Major corporations are going all in for Pride Month while also supporting anti-LGBTQ+ legislators
Every year on June 1, major corporations cloak their social media icons and homepages in rainbow colors in recognition of Pride Month, purportedly to show support for their queer employees and consumers.
But many of those companies are doing harm to that same community by actively supporting lawmakers that advance anti-LGBTQ+ legislation, according to a new report.
Last week, the progressive think tank and advocacy group Data for Progress published its Corporate Accountability Project, which provides research on Fortune 500 companies’ political donations to anti-LGBTQ+ politicians. The report documents spending from 2019 through March 2022—the most recent month for which data is available.
“These companies don’t wait a second to profit off of and capitalize on Pride branding,” Marcela Mulholland, Data for Progress’s political director, told Fortune. “But when it actually comes to supporting those values with their political contributions, a lot of them are falling short.”
Over the nearly three-year period it looked at, those companies donated almost $3 million to lawmakers whose agendas include legislation ranging from bills that ban the discussion of gender identity and sexual orientation in schools to those restricting trans youths from playing on sports teams. Even companies that sponsor Pride events are implicated, including Toyota, AT&T, Comcast, and State Farm.
“Most consumers don’t sift through hundreds of pages of campaign finance documents,” said Mulholland. “Our objective was to equip the consumers and employees of these companies with the knowledge of where they actually stand when it comes to values and supporting the LGBTQ community.”
Data for Progress also found through public polling in early May that a majority of likely voters—54%—disapprove of corporations that donate to politicians who sponsor anti-LGBTQ+ legislation. Once those voters were made aware of specific companies’ contributions, the organization found that those companies’ approval ratings decreased.
The report suggests that associations with anti-LGBTQ+ politicians can ultimately be bad for corporate brands, something that’s also the case outside of Pride Month. Earlier this year, Disney consumers and employees expressed disappointment in the company for its response to Florida’s “Don’t Say Gay” bill as it was going through the state’s legislature. Opponents to the bill were quick to note that the company had donated to conservative politicians who had helped advance the bill.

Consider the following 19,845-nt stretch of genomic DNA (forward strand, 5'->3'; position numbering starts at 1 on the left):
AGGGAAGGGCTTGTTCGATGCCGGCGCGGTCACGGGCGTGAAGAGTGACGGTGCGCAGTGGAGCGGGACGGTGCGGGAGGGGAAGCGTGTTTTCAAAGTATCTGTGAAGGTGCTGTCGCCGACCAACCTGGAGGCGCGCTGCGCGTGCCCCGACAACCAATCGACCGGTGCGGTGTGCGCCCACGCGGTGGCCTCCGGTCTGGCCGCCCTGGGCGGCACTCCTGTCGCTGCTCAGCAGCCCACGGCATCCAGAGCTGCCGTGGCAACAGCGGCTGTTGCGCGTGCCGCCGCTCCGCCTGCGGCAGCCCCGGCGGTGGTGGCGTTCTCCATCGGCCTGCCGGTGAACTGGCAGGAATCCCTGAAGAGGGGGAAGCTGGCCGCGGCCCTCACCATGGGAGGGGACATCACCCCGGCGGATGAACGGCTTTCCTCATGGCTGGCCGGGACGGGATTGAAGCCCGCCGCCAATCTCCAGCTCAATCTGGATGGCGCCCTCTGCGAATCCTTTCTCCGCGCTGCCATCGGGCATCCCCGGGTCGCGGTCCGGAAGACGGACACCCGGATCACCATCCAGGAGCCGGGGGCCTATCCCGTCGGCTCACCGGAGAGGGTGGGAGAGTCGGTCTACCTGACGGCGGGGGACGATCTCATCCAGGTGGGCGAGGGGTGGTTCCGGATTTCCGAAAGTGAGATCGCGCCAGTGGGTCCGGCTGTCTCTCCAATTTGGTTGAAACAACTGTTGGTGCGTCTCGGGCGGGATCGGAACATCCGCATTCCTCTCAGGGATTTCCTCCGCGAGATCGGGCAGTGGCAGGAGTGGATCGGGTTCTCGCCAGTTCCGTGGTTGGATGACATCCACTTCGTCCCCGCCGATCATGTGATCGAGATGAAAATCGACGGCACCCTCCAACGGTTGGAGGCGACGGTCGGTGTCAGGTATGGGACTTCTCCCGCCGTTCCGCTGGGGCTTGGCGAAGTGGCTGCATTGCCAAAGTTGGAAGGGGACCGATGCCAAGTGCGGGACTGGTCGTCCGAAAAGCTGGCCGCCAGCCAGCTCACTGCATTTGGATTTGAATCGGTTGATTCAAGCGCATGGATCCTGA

The debacle tested the fragile line that companies try to toe between business interests and consumer values. In response to criticism, Disney publicly came out against the bill, which prompted swift backlash from Florida Gov. Ron DeSantis. In a move viewed as punitive, DeSantis moved to revoke special land use privileges that Disney had enjoyed in the state for half a century.
Mulholland sees the debacle in Florida as evidence of what consumers and employees can do once they’re aware of companies’ political interests. “I think the situation with Disney shows the power that employees can have when they realize that something unjust is happening and they demand that their companies do better,” she said.
Other states around the country have followed Florida’s path in enacting legislation that limits discussion around LGBTQ+ issues in school settings. In a political ecosystem marked by a growing wave of anti-LGBTQ+ sentiment, what does it mean for a company to actively support its queer employees and consumers?
“Truly the baseline thing is if you are profiting off of Pride, don’t also support legislative leaders that are making the lives of queer people worse in this country,” said Mulholland. “That feels like the most basic level of allyship.”
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